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Eagle Boston Bureau, Julie Mehegan, Eagle

From the Berkshire Eagle, July 1, 2005
By Julie Mehegan, Eagle Boston Bureau

BOSTON — The agency that controls state-owned property has to once again begin asking the Legislature for permission every time it wants to sell off a piece of land, thanks to intense lobbying by open space activists, municipal officials, and some lawmakers.

A 2003 law that allowed the state to fast-track the sale of surplus land — and brought in millions of dollars — was set to expire (on June 30th). The Senate approved an extension of the law in its version of the budget, but it was left out of the final spending plan.

No action was expected by the Legislature yesterday, meaning the so-called “expedited auction” bill will be allowed to lapse. Opponents consider that a win. “It’s really a huge victory for grass-roots democracy,” said Jill Stein, chairman of Massachusetts Coalition for Healthy Communities and a one-time Green Party candidate for governor.

As lawmakers and the Romney administration considered an extension of the fast-track auction law, Stein began mobilizing opponents, arguing the new system leaves city and town officials out of key decisions over the future use of state land.

Some lawmakers also opposed the new system, because it stripped them of the power to reject a potential sale. But many on Beacon Hill remain dissatisfied with the old system of disposing of state-owned land, which requires separate legislation for every transaction and is considered by critics to be inefficient and unwieldy. There are several bills pending in the Legislature that would reform surplus land sales, and local lawmakers say they expect a debate in the coming months.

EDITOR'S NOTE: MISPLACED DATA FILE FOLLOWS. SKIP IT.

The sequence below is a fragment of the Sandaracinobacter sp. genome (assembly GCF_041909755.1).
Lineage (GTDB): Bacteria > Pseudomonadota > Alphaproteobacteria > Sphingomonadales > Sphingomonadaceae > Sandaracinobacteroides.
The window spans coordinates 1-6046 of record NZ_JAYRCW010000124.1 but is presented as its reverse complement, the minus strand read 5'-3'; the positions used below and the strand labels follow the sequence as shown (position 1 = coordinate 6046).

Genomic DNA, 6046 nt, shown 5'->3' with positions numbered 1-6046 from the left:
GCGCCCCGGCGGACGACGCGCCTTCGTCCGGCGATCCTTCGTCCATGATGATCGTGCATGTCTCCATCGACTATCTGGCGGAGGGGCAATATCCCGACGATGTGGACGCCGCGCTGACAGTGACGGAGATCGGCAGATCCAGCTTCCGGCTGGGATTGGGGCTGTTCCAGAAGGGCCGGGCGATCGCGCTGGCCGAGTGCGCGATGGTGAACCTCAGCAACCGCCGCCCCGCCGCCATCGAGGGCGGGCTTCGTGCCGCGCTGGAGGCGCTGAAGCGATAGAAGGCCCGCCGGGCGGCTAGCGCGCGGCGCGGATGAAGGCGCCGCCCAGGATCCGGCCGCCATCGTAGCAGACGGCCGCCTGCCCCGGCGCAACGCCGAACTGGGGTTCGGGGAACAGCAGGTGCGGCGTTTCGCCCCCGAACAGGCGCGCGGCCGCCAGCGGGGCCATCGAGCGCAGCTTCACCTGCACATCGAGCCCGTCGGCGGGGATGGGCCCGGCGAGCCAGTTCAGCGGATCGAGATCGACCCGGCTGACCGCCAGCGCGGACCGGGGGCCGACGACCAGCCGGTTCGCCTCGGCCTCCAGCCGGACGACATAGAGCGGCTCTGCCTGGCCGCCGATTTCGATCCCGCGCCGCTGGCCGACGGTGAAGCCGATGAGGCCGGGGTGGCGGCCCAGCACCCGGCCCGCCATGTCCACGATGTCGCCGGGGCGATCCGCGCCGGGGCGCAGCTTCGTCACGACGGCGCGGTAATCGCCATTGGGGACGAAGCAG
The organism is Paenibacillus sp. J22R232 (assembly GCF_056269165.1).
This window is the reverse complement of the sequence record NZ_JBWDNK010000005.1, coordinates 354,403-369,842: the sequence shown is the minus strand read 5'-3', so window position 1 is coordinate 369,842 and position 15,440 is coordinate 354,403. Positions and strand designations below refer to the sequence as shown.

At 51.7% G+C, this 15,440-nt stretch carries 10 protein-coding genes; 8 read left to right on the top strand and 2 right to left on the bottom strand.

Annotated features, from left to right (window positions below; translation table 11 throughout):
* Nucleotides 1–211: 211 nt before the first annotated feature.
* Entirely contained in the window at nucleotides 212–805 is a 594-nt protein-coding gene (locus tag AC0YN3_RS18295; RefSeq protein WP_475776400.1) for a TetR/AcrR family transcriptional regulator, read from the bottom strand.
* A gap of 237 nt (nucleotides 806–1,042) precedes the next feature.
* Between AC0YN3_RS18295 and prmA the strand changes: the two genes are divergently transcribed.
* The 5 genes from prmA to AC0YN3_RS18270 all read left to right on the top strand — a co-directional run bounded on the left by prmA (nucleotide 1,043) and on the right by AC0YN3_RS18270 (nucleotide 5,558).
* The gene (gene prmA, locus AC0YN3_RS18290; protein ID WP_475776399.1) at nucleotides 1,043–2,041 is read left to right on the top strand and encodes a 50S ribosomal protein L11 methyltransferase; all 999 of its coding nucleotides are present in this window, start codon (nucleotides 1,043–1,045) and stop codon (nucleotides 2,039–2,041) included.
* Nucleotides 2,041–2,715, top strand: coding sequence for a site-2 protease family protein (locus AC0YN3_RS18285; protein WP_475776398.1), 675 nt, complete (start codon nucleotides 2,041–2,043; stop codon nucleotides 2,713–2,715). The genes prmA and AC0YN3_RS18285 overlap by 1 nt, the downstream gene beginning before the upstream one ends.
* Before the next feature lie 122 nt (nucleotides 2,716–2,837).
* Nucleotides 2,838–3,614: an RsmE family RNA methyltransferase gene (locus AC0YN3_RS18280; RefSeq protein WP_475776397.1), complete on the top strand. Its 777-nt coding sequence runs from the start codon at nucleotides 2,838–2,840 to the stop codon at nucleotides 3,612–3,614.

“It’s going to be interesting to see how the House and Senate interact, and I’m hoping to help broker a compromise,” said Rep. James Eldridge, D-Acton, a co-sponsor of one of the pending bills.

There are approximately 2,200 acres of surplus state-owned land that contain about 300 buildings, according to the state Division of Capital Asset Management. Officials estimate that by June 30, the fast-track auction program will have generated nearly $38 million in its two years. For the three-year period prior to the change, the sale of state property averaged less than $2 million a year.

The Romney administration supported the fast-track auction legislation, but is now supporting changes that would give local cities and towns more input into the sale of state land, giving them the right of first refusal to buy the land, for example, or to transfer that right to a nonprofit.

A spokesman for Gov. Mitt Romney said the governor remains committed to reforming the “cumbersome” surplus land sale process. “He will continue to argue for a policy that respects local needs and results in the best possible use of the property,” said spokesman Felix Browne.

Not everyone is sad to see the old system return. Rep. James Miceli, D-Wilmington, said blame for past delays in selling state land should rest with DCAM, not the Legislature. “I want to go back to the old way, and keep it the old way,” Miceli said.


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